It feels good to have a large circle of friends.
Many of us are guilty of wanting larger social media numbers—friends, followers or fans, depending on the platform. The term for this is called ‘vanity metrics’, defined by Techcrunch.com as: “things like registered users, downloads, and raw page views. They are easily manipulated, and do not necessarily correlate to the numbers that really matter.”
While Techcrunch is referring to numbers that correlate to business, I think it relates back to the average person and their desire for ‘friends’ on social media also. It is human nature to want to be heard, noticed and liked, and seeing that number of followers grow on your own social media profiles can be very gratifying. For our kids, it can also be very dangerous, as they can easily get caught up in the comparison game, and feel unworthy if they don’t have enough ‘friends’.
Once your teens hit high school, when it comes to making friends—in real life and online—some of the guidelines that you may have previously suggested, sort of vanish. In their younger years, I always suggested that my kids try to be friends with everyone—the whole class—and I thought that they would continue that on into high school. However, now I realize that they don’t have to be friends with everyone. In fact, I encourage them not to be.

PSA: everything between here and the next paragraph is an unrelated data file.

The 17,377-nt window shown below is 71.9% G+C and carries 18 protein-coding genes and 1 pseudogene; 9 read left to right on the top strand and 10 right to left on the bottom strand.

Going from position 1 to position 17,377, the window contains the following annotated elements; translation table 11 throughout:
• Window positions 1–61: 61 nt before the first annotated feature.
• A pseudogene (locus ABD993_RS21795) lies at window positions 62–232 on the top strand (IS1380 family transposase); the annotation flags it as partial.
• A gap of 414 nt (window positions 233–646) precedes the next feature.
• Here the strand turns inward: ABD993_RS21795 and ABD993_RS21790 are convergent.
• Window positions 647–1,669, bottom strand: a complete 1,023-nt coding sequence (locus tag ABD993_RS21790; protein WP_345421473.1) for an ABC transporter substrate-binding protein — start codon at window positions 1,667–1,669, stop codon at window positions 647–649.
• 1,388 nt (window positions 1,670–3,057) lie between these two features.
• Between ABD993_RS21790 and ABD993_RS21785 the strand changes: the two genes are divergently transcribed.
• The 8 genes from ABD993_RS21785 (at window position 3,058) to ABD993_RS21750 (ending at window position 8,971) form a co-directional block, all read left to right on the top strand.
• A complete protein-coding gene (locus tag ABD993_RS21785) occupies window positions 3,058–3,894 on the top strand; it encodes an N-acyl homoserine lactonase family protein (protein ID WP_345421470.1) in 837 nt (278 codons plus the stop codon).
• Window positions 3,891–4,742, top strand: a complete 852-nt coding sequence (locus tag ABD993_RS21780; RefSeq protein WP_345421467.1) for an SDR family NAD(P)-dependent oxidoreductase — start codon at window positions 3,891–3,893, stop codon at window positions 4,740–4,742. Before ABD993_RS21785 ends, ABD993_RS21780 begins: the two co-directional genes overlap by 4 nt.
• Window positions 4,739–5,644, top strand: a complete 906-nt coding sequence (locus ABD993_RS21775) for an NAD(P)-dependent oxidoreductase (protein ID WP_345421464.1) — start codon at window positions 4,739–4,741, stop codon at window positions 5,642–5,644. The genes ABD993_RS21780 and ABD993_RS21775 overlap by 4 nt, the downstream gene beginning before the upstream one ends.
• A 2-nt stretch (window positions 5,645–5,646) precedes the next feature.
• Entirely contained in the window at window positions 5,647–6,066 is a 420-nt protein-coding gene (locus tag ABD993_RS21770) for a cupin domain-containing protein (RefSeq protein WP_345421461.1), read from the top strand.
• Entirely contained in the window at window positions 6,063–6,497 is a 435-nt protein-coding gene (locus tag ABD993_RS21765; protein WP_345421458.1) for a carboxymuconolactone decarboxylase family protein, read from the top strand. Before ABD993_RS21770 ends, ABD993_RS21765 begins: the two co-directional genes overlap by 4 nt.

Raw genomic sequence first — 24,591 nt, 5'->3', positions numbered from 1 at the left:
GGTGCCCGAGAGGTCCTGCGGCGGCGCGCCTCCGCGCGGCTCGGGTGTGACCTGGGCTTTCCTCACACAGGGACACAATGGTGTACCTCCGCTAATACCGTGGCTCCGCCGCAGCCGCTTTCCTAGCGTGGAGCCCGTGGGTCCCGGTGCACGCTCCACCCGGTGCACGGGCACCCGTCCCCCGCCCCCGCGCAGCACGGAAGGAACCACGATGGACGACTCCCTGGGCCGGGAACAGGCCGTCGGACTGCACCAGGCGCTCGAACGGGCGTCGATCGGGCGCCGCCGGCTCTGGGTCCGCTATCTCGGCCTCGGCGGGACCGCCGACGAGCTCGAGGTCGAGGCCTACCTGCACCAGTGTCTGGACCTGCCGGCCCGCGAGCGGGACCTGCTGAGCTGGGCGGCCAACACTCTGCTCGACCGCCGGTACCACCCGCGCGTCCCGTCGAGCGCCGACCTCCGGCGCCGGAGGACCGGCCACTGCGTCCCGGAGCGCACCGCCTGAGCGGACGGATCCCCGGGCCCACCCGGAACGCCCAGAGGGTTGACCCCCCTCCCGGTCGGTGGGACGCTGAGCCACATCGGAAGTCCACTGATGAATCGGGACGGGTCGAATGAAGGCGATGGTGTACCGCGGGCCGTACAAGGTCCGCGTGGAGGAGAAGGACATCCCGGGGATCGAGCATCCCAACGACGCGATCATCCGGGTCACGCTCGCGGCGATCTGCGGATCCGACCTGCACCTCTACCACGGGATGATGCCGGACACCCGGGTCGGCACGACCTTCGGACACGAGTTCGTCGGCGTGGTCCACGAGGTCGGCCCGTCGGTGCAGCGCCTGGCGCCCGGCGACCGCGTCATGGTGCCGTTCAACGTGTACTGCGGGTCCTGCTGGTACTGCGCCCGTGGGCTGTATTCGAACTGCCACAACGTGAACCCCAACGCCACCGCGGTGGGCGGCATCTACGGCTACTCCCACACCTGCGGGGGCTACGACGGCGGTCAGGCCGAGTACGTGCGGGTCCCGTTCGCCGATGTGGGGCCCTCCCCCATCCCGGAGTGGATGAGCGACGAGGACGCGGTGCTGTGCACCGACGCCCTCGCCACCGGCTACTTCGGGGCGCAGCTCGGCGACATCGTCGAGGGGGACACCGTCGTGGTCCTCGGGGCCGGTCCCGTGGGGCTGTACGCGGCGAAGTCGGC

As adults, we often gravitate towards friends that are in the same place in life that we are. That can be ones with similar jobs, family life, social activities, or even neighbours. Even in adulthood, friends fall away from our lives as they change socio-economic status, choose a different life path or move away. In high school, kids are really starting to define themselves by their interests, who they hang out with, and trying on different personas as they find themselves. This can change of course, but it is usually at this time that some kids start experimenting with risky behaviour. Just like in adulthood, as interests change, sometimes your friendships do too.
In the age of ‘collecting’ friends as part of our narrative, the tendency is to ‘accept everyone’ online, which can give a false sense of true friendships. Similarly, in real life, high school is the time when your kids may start realizing that other kids don’t necessarily hold the same core values as they do. They may not be able to verbalize this, but I have seen my own daughters shy away from kids they were previously friends with because those kids have shown conflicting interests.
There is no right or wrong way to approach it, but I what I have concluded is that you just don’t have to be friends with everyone. You don’t have to be an enemy, or trivialize their life choices, but you don’t have to be friends either.
In real life, or online.
(Photo credit: Deb Brown Photography)